Loudspeaker Tutorial Includes:
What is a loudspeaker: basics Moving coil loudspeaker Loudspeaker enclosures Loudspeaker repairs Speaker wire / cable
Additional baffle topics: Speaker Open Baffle Infinite Baffle Speaker Cabinet
One of the simplest forms of mount for a loudspeaker is called the baffle, open baffle or doublet. The baffle or open baffle consists of a flat board onto which the loudspeaker is mounted.
Not only does the open baffle provide a methods of mounting and protecting the loudspeaker, but it also enhances the performance. Large baffles give a significant improvement in performance.
Speaker open baffle basics
When a speaker is mounted on a baffle board it increases the distance the front and rear sound waves must travel before they meet.
When the front and rear waves meet they can cancel each other out. If the baffle is small, the distances travelled before cancellation are also small and hence only the higher frequencies will not cancel. Lower frequencies with longer wavelengths will still cancel. Hence if the baffles are made larger then lower frequencies will not cancel and the bass response will be better.
The speaker o its own is a second order system and as a result the response rolls off at a rate of 12 dB per octave. The roll off for most open baffles starts well above this and reduces by half every octave, i.e. 6 dB per octave.
Whilst the concept of the speaker open baffle or doublet seems attractive, a very large baffle is required to ensure a flat response down to well into the bass region. For a circular baffle of radius r, the rear wave must travel 2r to reach the front. Therefore there is a roll off in output at frequencies where the wavelength is longer than the baffle diameter, i.e. 2r. This can be calculated:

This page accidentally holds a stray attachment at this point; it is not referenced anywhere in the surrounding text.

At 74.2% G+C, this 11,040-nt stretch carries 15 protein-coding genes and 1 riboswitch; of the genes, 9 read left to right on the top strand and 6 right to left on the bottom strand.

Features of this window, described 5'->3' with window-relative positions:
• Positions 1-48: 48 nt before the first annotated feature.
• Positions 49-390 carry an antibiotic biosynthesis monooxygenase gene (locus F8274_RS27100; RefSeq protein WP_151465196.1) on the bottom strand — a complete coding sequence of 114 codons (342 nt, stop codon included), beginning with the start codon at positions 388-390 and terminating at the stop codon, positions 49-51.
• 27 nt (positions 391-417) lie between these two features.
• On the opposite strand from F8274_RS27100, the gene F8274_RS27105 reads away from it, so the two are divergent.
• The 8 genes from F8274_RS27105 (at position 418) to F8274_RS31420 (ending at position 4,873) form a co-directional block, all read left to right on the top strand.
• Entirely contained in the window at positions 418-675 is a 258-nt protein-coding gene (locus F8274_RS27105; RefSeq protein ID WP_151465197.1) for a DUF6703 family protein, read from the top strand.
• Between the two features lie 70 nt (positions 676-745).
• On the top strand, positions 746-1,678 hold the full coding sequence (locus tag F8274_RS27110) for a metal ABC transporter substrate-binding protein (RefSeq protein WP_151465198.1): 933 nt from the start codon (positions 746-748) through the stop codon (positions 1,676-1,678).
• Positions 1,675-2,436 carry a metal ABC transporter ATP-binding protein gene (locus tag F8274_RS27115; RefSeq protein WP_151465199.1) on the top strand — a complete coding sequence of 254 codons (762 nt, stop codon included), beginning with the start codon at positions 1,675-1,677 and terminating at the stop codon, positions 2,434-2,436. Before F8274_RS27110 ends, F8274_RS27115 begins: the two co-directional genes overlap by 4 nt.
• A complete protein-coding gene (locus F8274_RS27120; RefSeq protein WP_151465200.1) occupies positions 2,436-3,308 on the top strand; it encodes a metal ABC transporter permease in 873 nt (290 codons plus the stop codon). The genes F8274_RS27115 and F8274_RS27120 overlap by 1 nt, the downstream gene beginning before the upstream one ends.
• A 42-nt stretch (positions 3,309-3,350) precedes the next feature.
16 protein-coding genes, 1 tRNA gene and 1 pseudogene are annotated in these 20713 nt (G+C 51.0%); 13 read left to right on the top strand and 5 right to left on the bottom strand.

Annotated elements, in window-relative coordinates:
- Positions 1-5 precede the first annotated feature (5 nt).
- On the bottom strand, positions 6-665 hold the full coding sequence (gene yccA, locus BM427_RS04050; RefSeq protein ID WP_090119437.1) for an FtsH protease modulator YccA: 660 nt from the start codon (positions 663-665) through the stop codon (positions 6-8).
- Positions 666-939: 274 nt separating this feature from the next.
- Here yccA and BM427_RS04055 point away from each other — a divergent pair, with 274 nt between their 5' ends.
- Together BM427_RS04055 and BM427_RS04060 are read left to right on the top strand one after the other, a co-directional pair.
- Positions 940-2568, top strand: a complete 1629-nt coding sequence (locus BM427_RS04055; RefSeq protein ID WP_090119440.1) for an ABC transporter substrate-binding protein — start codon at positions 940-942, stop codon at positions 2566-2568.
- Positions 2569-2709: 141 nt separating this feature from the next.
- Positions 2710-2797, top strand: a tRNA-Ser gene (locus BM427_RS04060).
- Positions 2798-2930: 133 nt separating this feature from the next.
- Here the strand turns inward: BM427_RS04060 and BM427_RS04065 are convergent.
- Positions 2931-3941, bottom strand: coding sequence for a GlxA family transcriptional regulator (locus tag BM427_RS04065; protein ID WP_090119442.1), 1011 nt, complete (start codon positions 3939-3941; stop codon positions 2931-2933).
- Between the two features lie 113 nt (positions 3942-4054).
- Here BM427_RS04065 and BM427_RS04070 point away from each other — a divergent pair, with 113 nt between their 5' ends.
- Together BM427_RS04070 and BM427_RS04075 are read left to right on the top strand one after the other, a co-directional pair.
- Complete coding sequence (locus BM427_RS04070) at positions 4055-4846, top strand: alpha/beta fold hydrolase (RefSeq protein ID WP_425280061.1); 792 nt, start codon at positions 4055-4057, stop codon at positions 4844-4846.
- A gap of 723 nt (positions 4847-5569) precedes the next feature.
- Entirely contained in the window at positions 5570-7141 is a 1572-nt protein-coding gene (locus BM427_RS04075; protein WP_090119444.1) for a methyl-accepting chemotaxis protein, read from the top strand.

f = frequency where roll off starts
c = speed of sound
r = radius of open baffle
Therefore a baffle of almost 8 metres radius is needed to give a flat response to 45 Hz. However the roll off has a more gentle approach than other systems. A one and a quart metre baffle starts to roll off at just under 300Hz, but is only 12 dB down at 70 Hz.
The low frequency performance can be enhanced by adding a rim around the baffle. Extending this further back (e.g. by up to a meter or more on a metre radius baffle) improves the bass performance significantly although it does give a peak in the response before it falls away. In some instances this can be by as much as 8 to 10 dB.
Speaker open baffle peaks and troughs
The time taken for the sound waves to reach the edge of the baffle can mean that some frequencies will cancel whilst others may reinforce. This can give a very coloured sound.
The solution to this is to mount the loudspeaker off-centre. This removes the sharp peaks, smoothing them out as the centre mount means that the peaks and troughs occur the same in each direction, assuming a circular baffle. Even with a square or rectangular baffle, there are multiple directions where the peaks and troughs occur.
The bass from an open baffle system can sound very natural, especially of the baffle is large. The slow roll off and extended bass makes for a good combination. However the size constraints mean that the speaker open baffle is really only applicable to the specialist end of the hi-fi market. For most practical installations an open baffle system is not really applicable. That said, open baffles are used for some more standard applications, but they cannot offer particularly good bass response.